In 1792, George Washington wrote to English agricultural writer Arthur Young, "Ground is often allowed them for gardening, and privilege given them to raise dung-hill fowls for their own use." One visitor to George Washington's Mount Vernon in 1797 noted that in the slave quarters, "a small vegetable garden was situated close to the hut. Five or six hens, each with ten or fifteen chickens, walked around there. That is the only pleasure allowed to Negroes: they are not permitted to keep either ducks or geese or pigs. They sell the chickens in Alexandria and with the money buy some furniture."

Throughout most of the 18th century, indentured white servants, and free and enslaved blacks were the backbone of the garden labor force in the Mid-Atlantic and Upper South. While free white professional gardeners and nurserymen began to appear after the Revolution in the urban areas, it is likely that until the Civil War, most Mid-Atlantic and Upper South gardens, and the pleasure gardens in Maryland, were maintained by black gardeners, some of them free, but most of them slaves.

Ornamental Plantation Gardens vs. Slave Gardens
Aside from the obvious, What's The Difference?

One is a glorious treat for the eyes, and the other helped to sustained the health and lengthen the lives of mistreated slaves who tended those big gardens.

On a working plantation, the decorative garden was usually front and center and sometimes wrapped to the sides of the house, but the rear was reserved for more functional uses, like outbuildings for servants’ quarters, cooking, and kitchen gardens. In rural areas, visitors would approach the house and front garden via an avenue of live oak tress, with their stately, curving branches, dripping with Spanish moss, these trees were a ceremonial entrance to the plantation, focusing attention on the house itself.

Plantation gardens were usually parterres, which were formal gardens of planting beds that were edged in patterns of clipped and shaped boxwood shrubs and symmetrical gravel, sand, brick or crushed-seashell paths.
To learn about and design a Parterre style garden, visit this page.

All across the South, massive, ornate plantation homes were constructed with money generated through a slave-driven economy.  As in other cultures, the enslaved turned to the garden for food and spiritual uplifting. Some of the most beautiful southern gardens and plantations were kept and grown by the slave, while the wealthy had parties and showed off their beautiful gardens, of which they had no part in planting, growing, or nurturing. The slaves were not permitted to revel in the beauty and bounty of such elaborate gardens. They grew little gardens for food in order to stay alive. The wealthy plantation owners wanted them healthy, because a healthy slave is a working slave. Someone had to pick and move the cotton and other crops that the rich grew richer from.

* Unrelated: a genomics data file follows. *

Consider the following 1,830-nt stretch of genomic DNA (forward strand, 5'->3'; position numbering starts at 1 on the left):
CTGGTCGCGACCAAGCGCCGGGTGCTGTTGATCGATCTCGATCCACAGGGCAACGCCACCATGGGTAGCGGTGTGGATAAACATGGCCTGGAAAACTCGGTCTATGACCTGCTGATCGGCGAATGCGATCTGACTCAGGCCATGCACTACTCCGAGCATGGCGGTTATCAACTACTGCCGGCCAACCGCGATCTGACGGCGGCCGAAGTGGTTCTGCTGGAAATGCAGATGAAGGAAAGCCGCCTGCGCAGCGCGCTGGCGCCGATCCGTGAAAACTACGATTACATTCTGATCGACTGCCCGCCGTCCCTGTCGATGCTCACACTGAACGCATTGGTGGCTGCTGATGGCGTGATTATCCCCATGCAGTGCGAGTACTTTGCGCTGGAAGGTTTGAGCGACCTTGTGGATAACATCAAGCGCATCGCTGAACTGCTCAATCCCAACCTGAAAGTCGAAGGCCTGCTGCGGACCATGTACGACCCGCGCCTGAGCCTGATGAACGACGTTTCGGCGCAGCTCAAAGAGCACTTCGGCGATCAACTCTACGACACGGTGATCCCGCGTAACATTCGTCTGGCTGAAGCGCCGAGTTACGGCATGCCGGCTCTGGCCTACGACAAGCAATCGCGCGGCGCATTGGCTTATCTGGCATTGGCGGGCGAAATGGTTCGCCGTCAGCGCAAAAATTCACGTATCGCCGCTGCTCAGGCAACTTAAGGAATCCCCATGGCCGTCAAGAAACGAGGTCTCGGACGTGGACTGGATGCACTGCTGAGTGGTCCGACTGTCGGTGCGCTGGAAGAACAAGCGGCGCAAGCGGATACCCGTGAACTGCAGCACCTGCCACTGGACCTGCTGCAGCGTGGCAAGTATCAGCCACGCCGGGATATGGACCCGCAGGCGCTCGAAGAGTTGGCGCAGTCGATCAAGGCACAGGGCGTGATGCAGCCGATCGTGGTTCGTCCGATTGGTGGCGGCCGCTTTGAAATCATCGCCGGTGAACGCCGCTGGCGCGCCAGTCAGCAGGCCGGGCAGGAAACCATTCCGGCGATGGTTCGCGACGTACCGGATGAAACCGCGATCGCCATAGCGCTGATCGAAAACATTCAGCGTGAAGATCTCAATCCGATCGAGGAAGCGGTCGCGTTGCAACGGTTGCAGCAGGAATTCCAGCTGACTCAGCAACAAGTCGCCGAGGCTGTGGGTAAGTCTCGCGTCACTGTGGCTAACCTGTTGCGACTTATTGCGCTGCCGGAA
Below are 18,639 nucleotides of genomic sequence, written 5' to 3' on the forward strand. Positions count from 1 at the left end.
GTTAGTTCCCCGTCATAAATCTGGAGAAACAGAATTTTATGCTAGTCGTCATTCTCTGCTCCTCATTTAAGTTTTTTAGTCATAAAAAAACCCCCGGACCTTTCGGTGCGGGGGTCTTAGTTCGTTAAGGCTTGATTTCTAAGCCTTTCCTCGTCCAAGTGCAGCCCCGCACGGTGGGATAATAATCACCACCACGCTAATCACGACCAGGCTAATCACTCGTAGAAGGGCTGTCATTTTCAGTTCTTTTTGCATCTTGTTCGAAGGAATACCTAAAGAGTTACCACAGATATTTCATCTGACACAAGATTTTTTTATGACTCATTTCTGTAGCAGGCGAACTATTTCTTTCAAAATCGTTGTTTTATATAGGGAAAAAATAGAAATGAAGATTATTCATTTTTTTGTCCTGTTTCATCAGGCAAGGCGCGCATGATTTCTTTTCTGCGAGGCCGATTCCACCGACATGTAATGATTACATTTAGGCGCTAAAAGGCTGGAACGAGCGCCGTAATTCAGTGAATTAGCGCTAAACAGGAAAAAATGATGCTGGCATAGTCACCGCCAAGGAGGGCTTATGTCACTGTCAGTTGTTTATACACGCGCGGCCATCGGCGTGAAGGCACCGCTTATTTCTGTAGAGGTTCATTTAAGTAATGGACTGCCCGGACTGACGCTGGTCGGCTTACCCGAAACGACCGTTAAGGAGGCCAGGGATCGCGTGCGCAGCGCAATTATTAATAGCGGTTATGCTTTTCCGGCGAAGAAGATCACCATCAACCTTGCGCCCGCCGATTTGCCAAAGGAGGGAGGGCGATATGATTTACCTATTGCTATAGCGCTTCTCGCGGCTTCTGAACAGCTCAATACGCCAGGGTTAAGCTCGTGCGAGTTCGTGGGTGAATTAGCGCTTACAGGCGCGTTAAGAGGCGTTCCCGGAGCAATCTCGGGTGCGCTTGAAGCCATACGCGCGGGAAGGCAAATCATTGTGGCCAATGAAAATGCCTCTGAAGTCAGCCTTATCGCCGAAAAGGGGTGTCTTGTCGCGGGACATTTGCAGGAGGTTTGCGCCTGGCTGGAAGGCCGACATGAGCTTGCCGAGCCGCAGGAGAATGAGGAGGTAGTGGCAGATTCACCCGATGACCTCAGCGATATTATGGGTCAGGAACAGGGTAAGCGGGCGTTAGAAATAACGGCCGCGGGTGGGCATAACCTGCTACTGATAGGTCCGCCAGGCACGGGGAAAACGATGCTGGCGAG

Slaves were given "garbage" food from the big house's kitchens, and kitchen scraps to eat, or to take home to their families. The owner's dogs ate better. They sometimes got permission to grow a food garden on their tiny plots of land that didn't actually belong to them, developed their own cuisines from these meager scraps and whatever meats and fishes they could find, depending upon which southern state they inhabited, and the cuisine depended upon which country they were stolen from. They lived in extreme poverty, in close quarters and horrible living conditions, had no land or money, but they did preserve their pre-slavery heritage and created the beloved soul food, creole, cajun and gullah/geechee cuisines that we seek out when we travel through the deep south.

I love the ornate and sometimes gaudy, ostentatious plantation gardens and those of the manor, and I view these as eye candy and a place to generate my ideas of garden design and growing new plants. But slave gardens stand for something deeper and real. Simple and lovingly tended, the food gardens kept the slaves healthy and alive. At harvest, they turned what they could grow into something quite sustaining and delicious, food was preserved for the cold months, and the created meals were comforting, fairly healthy, filling, and unique to the culture. The slave gardens represented survival and hope.

To read about the origins of Soul Food cuisine and how to grow a Soul Food vegetable garden, visit this page.

To read about designing an African American Heritage Garden, visit this page.

To learn about peasant gardens in Medieval Europe, and the lives of serfs and peasants, click here.

To view creole and cajun garden themes, click here.




Article ©2021 Mary Hyland
All rights reserved.

Sources for the compilation of this article:
Smithsonian Gardens
Historic Print graphics - marysbloomers.com
American Garden History
Old House Journal
Harper's Weekly